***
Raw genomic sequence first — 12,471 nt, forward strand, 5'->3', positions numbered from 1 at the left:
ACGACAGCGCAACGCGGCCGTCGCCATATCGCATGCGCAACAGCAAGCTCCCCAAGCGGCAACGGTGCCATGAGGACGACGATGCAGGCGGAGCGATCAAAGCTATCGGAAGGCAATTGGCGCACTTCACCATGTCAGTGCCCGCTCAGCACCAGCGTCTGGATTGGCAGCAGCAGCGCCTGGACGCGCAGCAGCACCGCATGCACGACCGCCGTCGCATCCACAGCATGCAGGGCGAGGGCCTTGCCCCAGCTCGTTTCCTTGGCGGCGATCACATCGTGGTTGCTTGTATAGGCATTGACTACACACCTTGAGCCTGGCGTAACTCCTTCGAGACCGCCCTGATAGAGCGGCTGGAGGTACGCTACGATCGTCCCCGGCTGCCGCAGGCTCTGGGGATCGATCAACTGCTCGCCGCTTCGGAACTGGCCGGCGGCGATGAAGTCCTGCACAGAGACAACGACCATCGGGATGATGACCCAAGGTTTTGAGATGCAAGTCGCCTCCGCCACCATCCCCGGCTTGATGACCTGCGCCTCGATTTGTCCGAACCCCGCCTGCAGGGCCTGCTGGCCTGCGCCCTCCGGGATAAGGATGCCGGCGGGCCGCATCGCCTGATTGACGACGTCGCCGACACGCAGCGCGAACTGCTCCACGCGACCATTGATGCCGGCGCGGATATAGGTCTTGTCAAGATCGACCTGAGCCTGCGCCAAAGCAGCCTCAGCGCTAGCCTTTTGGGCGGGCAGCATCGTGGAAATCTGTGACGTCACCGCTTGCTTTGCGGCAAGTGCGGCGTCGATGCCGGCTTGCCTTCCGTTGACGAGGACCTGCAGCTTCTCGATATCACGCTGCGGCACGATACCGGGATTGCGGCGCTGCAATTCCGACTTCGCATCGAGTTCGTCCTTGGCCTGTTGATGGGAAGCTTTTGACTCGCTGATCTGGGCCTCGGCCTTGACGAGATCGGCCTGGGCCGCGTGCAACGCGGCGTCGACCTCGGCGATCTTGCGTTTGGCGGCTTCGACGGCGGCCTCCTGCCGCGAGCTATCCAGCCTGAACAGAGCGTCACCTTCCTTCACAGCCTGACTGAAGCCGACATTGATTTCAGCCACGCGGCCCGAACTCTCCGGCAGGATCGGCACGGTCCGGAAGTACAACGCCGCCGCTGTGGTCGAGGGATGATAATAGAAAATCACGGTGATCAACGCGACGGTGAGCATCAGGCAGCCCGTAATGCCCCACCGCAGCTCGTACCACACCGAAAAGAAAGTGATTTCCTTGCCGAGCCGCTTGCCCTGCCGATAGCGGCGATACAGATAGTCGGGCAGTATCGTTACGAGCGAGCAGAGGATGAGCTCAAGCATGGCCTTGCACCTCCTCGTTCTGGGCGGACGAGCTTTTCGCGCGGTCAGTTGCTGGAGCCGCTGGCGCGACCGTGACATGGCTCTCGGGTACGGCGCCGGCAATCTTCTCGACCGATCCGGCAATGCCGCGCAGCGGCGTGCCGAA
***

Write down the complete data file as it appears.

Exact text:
Raw genomic sequence first — 12,471 nt, forward strand, 5'->3', positions numbered from 1 at the left:
ACGACAGCGCAACGCGGCCGTCGCCATATCGCATGCGCAACAGCAAGCTCCCCAAGCGGCAACGGTGCCATGAGGACGACGATGCAGGCGGAGCGATCAAAGCTATCGGAAGGCAATTGGCGCACTTCACCATGTCAGTGCCCGCTCAGCACCAGCGTCTGGATTGGCAGCAGCAGCGCCTGGACGCGCAGCAGCACCGCATGCACGACCGCCGTCGCATCCACAGCATGCAGGGCGAGGGCCTTGCCCCAGCTCGTTTCCTTGGCGGCGATCACATCGTGGTTGCTTGTATAGGCATTGACTACACACCTTGAGCCTGGCGTAACTCCTTCGAGACCGCCCTGATAGAGCGGCTGGAGGTACGCTACGATCGTCCCCGGCTGCCGCAGGCTCTGGGGATCGATCAACTGCTCGCCGCTTCGGAACTGGCCGGCGGCGATGAAGTCCTGCACAGAGACAACGACCATCGGGATGATGACCCAAGGTTTTGAGATGCAAGTCGCCTCCGCCACCATCCCCGGCTTGATGACCTGCGCCTCGATTTGTCCGAACCCCGCCTGCAGGGCCTGCTGGCCTGCGCCCTCCGGGATAAGGATGCCGGCGGGCCGCATCGCCTGATTGACGACGTCGCCGACACGCAGCGCGAACTGCTCCACGCGACCATTGATGCCGGCGCGGATATAGGTCTTGTCAAGATCGACCTGAGCCTGCGCCAAAGCAGCCTCAGCGCTAGCCTTTTGGGCGGGCAGCATCGTGGAAATCTGTGACGTCACCGCTTGCTTTGCGGCAAGTGCGGCGTCGATGCCGGCTTGCCTTCCGTTGACGAGGACCTGCAGCTTCTCGATATCACGCTGCGGCACGATACCGGGATTGCGGCGCTGCAATTCCGACTTCGCATCGAGTTCGTCCTTGGCCTGTTGATGGGAAGCTTTTGACTCGCTGATCTGGGCCTCGGCCTTGACGAGATCGGCCTGGGCCGCGTGCAACGCGGCGTCGACCTCGGCGATCTTGCGTTTGGCGGCTTCGACGGCGGCCTCCTGCCGCGAGCTATCCAGCCTGAACAGAGCGTCACCTTCCTTCACAGCCTGACTGAAGCCGACATTGATTTCAGCCACGCGGCCCGAACTCTCCGGCAGGATCGGCACGGTCCGGAAGTACAACGCCGCCGCTGTGGTCGAGGGATGATAATAGAAAATCACGGTGATCAACGCGACGGTGAGCATCAGGCAGCCCGTAATGCCCCACCGCAGCTCGTACCACACCGAAAAGAAAGTGATTTCCTTGCCGAGCCGCTTGCCCTGCCGATAGCGGCGATACAGATAGTCGGGCAGTATCGTTACGAGCGAGCAGAGGATGAGCTCAAGCATGGCCTTGCACCTCCTCGTTCTGGGCGGACGAGCTTTTCGCGCGGTCAGTTGCTGGAGCCGCTGGCGCGACCGTGACATGGCTCTCGGGTACGGCGCCGGCAATCTTCTCGACCGATCCGGCAATGCCGCGCAGCGGCGTGCCGAA